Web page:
Five cops face probe after Brit athlete accuses force of ‘racial profiling’ during stop-and-search

FIVE cops are being investigated after a British athlete accused the police force of 'racial profiling' during a stop-and-search.

Team GB athlete Bianca Williams was stopped and pulled out of her Mercedes before being handcuffed by officers in Maida Vale, London, in July.



Dame Cressida Dick apologised to the British sprinter earlier this year for the distress cops caused during a heavy-handed stop-and-search.

The Metropolitan Police chief told the Home Affairs committee she echoed a senior officer who said "I'm sorry" to the athlete who accused the force of "racial profiling".

However, the five cops will now be probed for their alleged misconduct.

The watchdog said the officers will be investigated for potential breaches of police standards of professional behaviour relating to use of force, duties and responsibilities, and authority, respect and courtesy.

The Commonwealth gold medalist, 26, and her Portuguese partner Ricardo dos Santos, 25, were pulled from their car and handcuffed in front of their three-month-old son.

Footage of the arrest went viral online, sparking further outrage.

At the time, the force said its cops had acted lawfully but made a voluntary referral to the Independent Office for Police Conduct.

POLICE PROBED

It has also urged officers to review their use of handcuffing to make sure it does not become a "default" practice.

Speaking about the stop-and-search at the time, Ms Williams told The Times: "It's always the same thing with Ricardo.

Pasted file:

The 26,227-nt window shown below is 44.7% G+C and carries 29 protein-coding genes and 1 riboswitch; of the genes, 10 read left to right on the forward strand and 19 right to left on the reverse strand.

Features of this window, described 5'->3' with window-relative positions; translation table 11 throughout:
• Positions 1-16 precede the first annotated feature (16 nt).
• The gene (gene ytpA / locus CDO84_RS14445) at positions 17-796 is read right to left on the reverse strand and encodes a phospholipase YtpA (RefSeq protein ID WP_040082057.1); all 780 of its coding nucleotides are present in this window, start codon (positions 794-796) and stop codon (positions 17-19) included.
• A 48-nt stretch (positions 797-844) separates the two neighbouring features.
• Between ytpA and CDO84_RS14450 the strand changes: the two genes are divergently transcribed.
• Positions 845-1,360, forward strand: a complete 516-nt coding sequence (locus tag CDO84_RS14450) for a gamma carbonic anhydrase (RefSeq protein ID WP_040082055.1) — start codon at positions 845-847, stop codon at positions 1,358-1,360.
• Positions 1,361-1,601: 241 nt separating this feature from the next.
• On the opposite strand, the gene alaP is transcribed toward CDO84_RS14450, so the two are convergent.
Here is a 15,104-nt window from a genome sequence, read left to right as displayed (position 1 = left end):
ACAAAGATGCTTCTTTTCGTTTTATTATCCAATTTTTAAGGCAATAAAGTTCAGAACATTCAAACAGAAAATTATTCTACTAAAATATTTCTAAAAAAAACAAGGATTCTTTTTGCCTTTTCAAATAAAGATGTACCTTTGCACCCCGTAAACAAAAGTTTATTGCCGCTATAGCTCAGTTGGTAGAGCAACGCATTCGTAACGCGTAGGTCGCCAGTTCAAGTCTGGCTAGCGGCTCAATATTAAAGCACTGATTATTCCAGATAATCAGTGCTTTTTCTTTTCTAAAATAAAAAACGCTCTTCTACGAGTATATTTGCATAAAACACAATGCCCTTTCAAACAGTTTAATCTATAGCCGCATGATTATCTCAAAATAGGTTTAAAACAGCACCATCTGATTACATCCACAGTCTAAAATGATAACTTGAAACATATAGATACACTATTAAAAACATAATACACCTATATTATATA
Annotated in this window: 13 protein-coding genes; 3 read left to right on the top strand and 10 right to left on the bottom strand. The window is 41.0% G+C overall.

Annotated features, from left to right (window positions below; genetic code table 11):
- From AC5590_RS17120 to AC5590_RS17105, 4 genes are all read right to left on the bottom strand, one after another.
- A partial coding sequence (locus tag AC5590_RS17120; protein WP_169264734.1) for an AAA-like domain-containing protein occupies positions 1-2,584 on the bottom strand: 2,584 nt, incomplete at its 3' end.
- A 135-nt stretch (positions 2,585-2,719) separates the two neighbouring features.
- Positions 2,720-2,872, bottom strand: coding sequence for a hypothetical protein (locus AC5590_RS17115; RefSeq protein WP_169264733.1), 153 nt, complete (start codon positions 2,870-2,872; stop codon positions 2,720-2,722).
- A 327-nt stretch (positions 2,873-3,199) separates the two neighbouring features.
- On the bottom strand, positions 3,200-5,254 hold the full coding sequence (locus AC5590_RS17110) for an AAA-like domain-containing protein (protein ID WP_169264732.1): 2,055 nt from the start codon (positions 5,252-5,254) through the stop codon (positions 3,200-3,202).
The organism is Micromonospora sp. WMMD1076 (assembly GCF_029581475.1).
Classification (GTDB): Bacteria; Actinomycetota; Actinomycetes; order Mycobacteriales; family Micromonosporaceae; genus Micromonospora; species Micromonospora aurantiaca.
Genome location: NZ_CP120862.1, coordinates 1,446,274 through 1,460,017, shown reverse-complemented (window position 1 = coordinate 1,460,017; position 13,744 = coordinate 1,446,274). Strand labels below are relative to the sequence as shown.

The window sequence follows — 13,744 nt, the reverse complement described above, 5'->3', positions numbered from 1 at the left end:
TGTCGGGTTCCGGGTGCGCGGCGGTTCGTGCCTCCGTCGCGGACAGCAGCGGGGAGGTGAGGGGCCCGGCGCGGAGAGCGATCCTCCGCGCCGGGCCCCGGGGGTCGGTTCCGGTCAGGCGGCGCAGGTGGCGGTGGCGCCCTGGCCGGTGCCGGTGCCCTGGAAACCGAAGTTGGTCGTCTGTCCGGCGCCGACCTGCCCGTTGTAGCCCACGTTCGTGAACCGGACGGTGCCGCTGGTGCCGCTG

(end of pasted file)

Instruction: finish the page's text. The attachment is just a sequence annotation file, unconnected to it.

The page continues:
"They think he's driving a stolen vehicle, or he's been smoking cannabis.

"It's racial profiling. The way they spoke to Ricardo, like he was scum, dirt on their shoe, was shocking. It was awful to watch."

The Met Police said that the Independent Office for Police Conduct had "determined a number of officers should be investigated for potential breaches of the standards of professional behaviour."

"Notices have now been served on those officers informing them they are under investigation.

"The serving of notices does not necessarily mean misconduct proceedings will follow.

"No officer is suspended or subject to restricted duties."

IOPC regional director Sal Naseem said: "Having analysed a range of evidence including police body-worn, dashcam video and witness statements, we now have a fuller picture of the officers' interactions with the couple and their child.

"As a result, we have taken the decision that this meets the threshold for a misconduct investigation, the allegations will now be investigated thoroughly and independently.

"It is important to note that a misconduct investigation does not necessarily mean misconduct proceedings will follow. Decisions on any further action will only be made once our investigation is complete."

More to follow…

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